Alberto Contador’s fate will be considered just days after he’s set to conclude racing in the Giro d’Italia.
The Court of Arbitration for Sport confirmed Friday that a three-member panel will consider evidence in his ongoing clenbuterol case during a three-day session from June 6-8. That’s barely a week after the Giro ends in Milano.
CAS officials had previously announced it would resolve the controversial case before the end of June, meaning that the Contador case will be decided before the start of the 2011 Tour de France, which begins July 2.
The confirmation of the dates comes just as Contador is racing in the Giro, where he started Friday’s climbing stage wearing the pink jersey. There was no immediate reaction from Contador, who lined up with his Saxo Bank-Sungard teammates to take the start Friday ahead of three decisive climbing stages across the Dolomites.
Three arbitrators will set on a panel to measure evidence provided by Contador’s lawyers as well as legal teams from the UCI and WADA, which both appealed a mid-February decision by the Spanish cycling federation to clear Contador. Efraim Barak will serve as president of the panel, while Quentin Bryne-Sutton has been nominated by the UCI and WADA, and Ulrich Haas has been proposed by Contador’s legal team.
Contador has been cleared to race since that decision by the Spanish federation and has since won the Vuelta a Murcia, d the Volta a Catalunya and is still favored to win the Giro.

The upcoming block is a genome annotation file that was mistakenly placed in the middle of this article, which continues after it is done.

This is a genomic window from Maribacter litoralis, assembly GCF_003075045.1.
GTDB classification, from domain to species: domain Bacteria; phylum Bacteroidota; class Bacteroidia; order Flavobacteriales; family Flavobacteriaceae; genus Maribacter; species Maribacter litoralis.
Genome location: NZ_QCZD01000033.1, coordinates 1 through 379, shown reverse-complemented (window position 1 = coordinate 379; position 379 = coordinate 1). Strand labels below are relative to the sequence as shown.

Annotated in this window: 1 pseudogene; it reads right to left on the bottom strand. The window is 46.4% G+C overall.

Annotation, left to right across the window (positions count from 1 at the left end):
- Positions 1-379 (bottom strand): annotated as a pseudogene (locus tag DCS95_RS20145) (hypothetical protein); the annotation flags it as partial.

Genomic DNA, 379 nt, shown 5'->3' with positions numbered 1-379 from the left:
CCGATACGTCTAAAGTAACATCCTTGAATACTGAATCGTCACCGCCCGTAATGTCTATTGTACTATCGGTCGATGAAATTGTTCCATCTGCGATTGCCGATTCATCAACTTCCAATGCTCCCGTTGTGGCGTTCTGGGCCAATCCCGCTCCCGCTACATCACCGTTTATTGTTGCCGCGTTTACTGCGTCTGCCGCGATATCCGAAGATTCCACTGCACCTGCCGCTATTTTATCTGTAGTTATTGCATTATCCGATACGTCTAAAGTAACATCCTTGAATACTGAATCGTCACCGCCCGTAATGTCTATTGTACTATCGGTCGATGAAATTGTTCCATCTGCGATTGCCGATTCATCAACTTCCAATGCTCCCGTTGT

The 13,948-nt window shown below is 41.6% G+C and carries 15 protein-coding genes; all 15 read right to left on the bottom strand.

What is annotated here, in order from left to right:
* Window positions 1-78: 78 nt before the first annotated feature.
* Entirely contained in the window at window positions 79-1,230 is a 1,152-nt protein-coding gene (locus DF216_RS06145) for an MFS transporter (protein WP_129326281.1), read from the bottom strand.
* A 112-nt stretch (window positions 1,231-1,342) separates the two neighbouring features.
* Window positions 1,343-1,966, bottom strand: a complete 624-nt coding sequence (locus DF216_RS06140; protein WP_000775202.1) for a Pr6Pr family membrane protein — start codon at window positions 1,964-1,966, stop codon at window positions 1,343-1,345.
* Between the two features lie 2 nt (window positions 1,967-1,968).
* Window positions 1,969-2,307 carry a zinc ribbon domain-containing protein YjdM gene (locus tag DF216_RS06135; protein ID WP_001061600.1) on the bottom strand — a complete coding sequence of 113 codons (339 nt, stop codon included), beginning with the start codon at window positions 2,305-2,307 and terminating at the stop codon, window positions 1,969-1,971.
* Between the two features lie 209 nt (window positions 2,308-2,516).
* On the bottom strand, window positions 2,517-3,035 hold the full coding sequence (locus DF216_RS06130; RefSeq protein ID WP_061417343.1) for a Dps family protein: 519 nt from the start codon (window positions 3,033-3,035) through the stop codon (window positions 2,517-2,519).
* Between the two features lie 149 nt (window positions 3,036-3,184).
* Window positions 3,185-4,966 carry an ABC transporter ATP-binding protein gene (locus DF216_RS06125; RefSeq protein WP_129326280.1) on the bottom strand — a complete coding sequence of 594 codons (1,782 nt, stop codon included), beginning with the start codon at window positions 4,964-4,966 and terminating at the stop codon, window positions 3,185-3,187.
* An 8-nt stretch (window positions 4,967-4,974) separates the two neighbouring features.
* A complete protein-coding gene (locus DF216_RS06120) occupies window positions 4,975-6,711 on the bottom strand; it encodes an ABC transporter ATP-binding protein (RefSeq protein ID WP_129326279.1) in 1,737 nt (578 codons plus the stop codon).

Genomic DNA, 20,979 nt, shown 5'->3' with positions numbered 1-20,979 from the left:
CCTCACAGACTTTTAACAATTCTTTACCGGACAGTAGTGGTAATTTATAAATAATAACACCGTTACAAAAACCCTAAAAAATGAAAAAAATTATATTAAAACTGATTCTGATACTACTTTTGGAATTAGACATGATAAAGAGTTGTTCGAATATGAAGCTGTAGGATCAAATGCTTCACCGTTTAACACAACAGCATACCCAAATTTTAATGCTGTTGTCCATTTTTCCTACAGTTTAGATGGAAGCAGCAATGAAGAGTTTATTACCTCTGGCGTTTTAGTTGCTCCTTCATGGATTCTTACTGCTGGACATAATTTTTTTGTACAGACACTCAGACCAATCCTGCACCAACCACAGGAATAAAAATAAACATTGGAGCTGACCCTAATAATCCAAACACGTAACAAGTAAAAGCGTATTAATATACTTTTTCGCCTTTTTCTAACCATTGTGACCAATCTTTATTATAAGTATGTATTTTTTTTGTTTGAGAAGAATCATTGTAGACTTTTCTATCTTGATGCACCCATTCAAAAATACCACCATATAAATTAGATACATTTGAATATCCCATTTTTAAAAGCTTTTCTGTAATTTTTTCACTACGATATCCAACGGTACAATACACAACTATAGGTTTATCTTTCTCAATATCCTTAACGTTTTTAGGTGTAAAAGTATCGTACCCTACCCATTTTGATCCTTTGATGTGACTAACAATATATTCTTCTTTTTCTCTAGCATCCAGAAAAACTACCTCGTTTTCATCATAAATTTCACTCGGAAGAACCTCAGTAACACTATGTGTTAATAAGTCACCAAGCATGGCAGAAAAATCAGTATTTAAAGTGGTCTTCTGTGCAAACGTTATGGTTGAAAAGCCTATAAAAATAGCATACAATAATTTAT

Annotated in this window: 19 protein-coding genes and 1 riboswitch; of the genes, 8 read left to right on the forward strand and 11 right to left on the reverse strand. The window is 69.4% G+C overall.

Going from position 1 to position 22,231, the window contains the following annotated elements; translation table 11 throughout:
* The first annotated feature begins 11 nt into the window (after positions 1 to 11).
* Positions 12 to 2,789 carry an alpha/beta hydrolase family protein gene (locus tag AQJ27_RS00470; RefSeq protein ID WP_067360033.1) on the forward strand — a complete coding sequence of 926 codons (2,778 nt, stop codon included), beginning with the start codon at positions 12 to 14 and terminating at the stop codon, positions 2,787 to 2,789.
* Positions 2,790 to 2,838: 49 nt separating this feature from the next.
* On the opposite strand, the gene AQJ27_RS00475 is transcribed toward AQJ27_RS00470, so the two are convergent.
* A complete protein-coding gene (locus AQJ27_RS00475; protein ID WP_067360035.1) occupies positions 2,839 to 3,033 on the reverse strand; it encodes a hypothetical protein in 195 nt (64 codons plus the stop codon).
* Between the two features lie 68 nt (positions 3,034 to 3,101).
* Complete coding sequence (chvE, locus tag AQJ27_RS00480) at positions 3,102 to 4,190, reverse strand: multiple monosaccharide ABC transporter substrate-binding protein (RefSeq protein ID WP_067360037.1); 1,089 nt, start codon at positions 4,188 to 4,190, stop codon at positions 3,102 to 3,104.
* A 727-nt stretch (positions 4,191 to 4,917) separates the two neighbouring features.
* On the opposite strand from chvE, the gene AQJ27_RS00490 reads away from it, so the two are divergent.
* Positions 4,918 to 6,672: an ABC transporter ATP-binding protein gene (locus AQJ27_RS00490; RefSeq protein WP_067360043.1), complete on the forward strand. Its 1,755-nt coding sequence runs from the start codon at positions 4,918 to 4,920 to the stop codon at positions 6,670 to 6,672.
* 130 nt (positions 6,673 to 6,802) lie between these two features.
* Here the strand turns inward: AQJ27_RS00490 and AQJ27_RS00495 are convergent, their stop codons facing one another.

Contador could face a two-year ban and lose his 2010 Tour de France crown if the three-member panel does not support his argument that traces of clenbuterol discovered during last year’s Tour came from accidental contamination from eating meat. Even if the panel accepts the explanation, Contador could face some form of penalty, that would very likely include the revocation of his 2010 Tour results.
It’s hard to predict how the decision might go. In the past, CAS has been in firm in backing WADA rules of “strict liability,” the argument that athlete’s must be held responsible for anything discovered in their bodies regardless of its source. Recent clenbuterol cases linked to contaminated meat, namely in Mexico and China, has created some second-guessing among some anti-doping authorities that clenbuterol should be re-classified as a threshold substance.
It’s also unclear how CAS would rule if it decides to ban Contador. The sport high court has taken a wide view on when to begin bans and how to handle subsequent athletic accomplishments. Contador did not race from last year’s Tour, but returned to competition after he was cleared to race by the Spanish federation. CAS could set any possible ban to begin from the date of the final decision and let his results from mid-February stand.
CAS could also support Contador’s arguments, opening the door for his participation in the 2011 Tour.